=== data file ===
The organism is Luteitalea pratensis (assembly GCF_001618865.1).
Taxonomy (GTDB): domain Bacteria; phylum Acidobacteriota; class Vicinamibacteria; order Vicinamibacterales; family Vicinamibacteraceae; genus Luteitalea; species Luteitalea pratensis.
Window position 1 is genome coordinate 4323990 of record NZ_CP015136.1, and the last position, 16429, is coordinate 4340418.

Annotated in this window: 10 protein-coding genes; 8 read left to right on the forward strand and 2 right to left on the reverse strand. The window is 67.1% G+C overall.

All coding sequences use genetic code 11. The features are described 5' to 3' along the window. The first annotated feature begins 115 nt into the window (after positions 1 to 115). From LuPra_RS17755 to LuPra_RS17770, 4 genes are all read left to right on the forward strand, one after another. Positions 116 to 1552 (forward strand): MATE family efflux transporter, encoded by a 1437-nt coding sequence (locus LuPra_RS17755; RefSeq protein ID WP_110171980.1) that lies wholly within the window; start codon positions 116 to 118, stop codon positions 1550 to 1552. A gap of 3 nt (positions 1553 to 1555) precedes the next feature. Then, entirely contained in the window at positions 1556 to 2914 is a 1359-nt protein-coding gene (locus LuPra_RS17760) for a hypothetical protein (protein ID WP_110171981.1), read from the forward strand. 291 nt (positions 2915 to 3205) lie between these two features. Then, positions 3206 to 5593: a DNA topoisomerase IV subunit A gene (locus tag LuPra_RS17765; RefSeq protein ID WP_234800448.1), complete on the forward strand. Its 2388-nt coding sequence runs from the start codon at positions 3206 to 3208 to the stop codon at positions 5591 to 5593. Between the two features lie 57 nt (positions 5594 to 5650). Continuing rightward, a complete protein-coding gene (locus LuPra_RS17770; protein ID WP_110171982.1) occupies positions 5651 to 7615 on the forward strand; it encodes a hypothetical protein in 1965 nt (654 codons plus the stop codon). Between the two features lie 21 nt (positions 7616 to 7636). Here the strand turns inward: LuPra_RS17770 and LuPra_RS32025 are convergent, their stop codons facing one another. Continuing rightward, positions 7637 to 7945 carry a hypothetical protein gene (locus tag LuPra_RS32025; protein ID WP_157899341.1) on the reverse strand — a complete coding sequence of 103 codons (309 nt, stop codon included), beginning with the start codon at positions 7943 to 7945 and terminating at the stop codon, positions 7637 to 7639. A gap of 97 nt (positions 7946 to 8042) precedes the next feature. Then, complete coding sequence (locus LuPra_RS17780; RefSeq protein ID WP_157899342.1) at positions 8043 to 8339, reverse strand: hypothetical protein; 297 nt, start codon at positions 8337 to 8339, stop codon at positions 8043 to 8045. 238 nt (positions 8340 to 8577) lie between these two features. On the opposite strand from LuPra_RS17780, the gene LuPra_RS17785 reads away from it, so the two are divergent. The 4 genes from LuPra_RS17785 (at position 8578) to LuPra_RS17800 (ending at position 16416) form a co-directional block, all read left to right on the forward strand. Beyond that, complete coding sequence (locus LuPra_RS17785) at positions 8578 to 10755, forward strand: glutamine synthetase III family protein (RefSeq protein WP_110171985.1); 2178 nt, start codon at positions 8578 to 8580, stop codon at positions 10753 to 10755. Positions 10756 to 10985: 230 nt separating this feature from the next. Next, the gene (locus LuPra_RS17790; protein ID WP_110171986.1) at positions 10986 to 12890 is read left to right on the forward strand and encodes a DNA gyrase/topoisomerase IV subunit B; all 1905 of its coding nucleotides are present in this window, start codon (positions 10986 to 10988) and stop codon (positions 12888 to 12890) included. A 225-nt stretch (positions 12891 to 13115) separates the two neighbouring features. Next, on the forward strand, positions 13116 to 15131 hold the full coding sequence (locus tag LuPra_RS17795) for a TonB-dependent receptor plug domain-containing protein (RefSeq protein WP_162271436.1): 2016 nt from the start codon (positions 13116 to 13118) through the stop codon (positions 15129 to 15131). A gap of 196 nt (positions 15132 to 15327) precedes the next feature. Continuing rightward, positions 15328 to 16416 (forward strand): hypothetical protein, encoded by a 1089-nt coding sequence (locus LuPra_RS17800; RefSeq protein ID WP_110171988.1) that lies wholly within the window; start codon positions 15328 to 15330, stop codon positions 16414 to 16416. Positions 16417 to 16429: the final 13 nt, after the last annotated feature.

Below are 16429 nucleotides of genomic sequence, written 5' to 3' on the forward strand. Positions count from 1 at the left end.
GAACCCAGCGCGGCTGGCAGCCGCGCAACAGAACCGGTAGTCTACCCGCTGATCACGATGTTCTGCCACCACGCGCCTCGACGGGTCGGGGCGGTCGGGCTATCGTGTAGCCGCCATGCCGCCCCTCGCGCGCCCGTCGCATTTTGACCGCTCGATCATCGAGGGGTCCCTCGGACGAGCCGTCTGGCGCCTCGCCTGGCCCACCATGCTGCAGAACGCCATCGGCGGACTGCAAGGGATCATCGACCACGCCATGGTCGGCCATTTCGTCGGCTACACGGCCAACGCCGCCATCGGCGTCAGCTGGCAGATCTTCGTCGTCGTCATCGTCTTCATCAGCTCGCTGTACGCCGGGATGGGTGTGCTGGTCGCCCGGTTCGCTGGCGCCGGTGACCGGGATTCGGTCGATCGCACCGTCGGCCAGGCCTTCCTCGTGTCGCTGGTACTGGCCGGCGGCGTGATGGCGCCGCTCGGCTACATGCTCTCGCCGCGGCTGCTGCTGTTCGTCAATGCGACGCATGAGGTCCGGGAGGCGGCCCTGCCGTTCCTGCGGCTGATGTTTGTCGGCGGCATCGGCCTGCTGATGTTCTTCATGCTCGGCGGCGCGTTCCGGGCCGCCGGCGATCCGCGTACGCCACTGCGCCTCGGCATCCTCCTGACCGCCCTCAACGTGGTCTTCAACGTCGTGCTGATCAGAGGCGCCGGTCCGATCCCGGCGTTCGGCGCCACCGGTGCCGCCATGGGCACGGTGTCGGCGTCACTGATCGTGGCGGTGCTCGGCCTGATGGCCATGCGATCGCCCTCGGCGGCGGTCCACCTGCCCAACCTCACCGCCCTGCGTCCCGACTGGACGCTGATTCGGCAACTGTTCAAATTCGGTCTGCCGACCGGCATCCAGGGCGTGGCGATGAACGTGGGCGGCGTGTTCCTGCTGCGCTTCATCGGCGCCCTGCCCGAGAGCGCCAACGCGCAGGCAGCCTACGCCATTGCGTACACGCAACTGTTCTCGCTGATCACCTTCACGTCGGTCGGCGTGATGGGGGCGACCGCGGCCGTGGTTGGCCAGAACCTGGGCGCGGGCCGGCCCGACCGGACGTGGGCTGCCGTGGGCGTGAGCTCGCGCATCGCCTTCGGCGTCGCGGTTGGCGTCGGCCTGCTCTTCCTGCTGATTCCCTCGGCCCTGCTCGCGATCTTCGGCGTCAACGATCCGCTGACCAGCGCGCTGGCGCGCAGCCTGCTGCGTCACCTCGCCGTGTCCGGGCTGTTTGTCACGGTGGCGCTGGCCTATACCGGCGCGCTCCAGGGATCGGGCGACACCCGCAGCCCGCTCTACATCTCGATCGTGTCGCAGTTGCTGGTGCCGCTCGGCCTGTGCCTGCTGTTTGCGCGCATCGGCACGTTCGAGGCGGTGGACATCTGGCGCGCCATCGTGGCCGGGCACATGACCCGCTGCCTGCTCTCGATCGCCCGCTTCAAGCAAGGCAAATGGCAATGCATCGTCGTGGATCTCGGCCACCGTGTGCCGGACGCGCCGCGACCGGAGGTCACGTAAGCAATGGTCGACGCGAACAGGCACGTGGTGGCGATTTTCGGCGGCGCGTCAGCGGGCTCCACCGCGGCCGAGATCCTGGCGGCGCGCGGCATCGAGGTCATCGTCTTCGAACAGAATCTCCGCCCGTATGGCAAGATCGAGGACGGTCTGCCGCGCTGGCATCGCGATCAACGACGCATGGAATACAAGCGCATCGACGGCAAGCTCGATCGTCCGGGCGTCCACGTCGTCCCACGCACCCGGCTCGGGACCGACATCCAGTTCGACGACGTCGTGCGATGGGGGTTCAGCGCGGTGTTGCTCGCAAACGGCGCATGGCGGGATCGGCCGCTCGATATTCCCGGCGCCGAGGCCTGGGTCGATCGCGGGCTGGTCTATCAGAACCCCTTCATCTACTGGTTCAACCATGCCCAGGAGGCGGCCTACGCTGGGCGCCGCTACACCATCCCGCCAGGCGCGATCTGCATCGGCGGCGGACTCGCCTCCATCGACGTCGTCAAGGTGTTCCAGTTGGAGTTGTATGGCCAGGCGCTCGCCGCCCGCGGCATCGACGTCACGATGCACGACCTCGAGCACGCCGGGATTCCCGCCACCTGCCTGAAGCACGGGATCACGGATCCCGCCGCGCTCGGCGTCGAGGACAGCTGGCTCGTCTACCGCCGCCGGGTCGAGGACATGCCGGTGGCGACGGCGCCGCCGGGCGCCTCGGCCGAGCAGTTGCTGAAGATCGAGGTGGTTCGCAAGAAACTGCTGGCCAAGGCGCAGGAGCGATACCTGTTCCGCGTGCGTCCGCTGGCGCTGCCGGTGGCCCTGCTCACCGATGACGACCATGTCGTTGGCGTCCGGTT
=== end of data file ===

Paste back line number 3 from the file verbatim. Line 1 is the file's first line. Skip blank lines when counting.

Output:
Window position 1 is genome coordinate 4323990 of record NZ_CP015136.1, and the last position, 16429, is coordinate 4340418.